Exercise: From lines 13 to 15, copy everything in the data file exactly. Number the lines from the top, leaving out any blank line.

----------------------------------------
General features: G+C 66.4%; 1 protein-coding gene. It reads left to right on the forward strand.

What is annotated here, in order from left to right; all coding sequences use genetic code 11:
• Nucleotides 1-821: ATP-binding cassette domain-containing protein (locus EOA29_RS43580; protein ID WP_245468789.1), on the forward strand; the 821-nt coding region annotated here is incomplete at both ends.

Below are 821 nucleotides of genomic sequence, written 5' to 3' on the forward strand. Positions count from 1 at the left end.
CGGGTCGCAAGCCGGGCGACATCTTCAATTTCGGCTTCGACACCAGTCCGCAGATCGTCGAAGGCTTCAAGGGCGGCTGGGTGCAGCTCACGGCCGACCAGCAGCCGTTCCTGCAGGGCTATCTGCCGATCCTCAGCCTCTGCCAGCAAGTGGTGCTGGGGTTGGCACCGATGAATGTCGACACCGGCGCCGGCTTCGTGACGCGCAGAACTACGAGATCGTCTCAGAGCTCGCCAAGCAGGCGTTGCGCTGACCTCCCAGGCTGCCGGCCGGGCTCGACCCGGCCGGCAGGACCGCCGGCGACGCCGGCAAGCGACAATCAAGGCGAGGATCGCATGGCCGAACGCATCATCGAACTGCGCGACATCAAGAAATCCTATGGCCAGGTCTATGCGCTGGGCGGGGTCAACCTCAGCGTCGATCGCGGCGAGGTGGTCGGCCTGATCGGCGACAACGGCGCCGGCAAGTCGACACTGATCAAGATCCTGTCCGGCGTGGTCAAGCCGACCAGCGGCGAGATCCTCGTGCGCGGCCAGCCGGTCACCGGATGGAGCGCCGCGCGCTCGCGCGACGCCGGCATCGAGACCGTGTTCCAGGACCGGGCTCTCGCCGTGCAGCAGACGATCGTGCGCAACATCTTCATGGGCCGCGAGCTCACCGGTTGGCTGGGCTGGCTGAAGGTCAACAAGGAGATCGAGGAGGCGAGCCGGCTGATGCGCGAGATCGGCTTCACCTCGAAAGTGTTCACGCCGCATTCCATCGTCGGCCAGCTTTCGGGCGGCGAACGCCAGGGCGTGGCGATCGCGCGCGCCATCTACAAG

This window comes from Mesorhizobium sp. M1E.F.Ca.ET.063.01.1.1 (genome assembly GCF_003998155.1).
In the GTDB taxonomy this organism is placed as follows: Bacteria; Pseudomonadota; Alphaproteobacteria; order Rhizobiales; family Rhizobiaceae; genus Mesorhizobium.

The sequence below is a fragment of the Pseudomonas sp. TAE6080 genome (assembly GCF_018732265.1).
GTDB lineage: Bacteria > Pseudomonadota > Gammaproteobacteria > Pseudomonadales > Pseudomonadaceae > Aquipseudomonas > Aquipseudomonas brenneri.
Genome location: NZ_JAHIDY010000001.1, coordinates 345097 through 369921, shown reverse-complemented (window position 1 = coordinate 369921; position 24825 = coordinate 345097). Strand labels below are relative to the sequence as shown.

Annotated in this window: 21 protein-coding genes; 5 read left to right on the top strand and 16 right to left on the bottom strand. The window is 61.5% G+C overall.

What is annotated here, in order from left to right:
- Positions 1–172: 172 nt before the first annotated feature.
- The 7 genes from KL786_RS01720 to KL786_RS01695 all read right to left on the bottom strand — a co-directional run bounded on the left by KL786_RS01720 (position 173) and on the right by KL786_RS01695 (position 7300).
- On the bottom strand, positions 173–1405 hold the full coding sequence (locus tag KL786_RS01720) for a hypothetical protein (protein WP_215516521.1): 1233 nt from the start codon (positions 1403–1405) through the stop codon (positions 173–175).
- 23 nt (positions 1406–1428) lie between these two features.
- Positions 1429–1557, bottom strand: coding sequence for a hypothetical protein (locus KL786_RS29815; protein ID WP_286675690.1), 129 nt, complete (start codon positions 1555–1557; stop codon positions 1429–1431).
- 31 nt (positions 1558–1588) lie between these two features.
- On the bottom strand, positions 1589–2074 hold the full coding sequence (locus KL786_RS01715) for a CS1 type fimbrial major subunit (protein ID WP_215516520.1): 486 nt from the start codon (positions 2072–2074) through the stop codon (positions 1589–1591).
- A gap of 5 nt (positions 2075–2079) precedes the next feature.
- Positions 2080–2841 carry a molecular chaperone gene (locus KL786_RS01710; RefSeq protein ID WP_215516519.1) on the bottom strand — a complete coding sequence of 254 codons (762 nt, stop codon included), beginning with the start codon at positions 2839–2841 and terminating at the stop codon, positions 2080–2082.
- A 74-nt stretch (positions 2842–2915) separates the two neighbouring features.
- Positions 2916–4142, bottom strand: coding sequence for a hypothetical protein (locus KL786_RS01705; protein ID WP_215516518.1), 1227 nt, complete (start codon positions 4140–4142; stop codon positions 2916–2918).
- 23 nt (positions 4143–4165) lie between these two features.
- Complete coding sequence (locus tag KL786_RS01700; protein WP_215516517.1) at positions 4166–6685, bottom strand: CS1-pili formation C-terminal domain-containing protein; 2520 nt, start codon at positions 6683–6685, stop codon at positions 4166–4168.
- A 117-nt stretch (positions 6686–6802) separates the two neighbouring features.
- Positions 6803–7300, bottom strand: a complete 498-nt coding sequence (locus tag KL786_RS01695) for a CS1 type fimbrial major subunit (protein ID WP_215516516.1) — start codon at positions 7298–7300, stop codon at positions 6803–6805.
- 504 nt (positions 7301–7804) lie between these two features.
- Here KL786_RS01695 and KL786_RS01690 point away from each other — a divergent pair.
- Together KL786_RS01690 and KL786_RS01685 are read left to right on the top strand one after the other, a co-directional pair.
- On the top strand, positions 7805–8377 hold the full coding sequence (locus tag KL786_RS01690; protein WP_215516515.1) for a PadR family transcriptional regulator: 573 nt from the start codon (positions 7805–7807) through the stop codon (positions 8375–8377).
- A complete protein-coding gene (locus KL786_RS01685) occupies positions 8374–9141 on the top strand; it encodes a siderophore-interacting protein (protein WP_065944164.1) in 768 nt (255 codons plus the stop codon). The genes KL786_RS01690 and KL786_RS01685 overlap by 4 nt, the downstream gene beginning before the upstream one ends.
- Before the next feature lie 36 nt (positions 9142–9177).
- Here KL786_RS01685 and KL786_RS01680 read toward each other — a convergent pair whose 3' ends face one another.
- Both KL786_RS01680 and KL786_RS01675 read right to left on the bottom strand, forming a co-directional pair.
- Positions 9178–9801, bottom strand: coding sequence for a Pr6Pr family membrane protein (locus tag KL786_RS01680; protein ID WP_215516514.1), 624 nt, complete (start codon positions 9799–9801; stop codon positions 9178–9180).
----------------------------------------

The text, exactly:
- Positions 1–172: 172 nt before the first annotated feature.
- The 7 genes from KL786_RS01720 to KL786_RS01695 all read right to left on the bottom strand — a co-directional run bounded on the left by KL786_RS01720 (position 173) and on the right by KL786_RS01695 (position 7300).
- On the bottom strand, positions 173–1405 hold the full coding sequence (locus tag KL786_RS01720) for a hypothetical protein (protein WP_215516521.1): 1233 nt from the start codon (positions 1403–1405) through the stop codon (positions 173–175).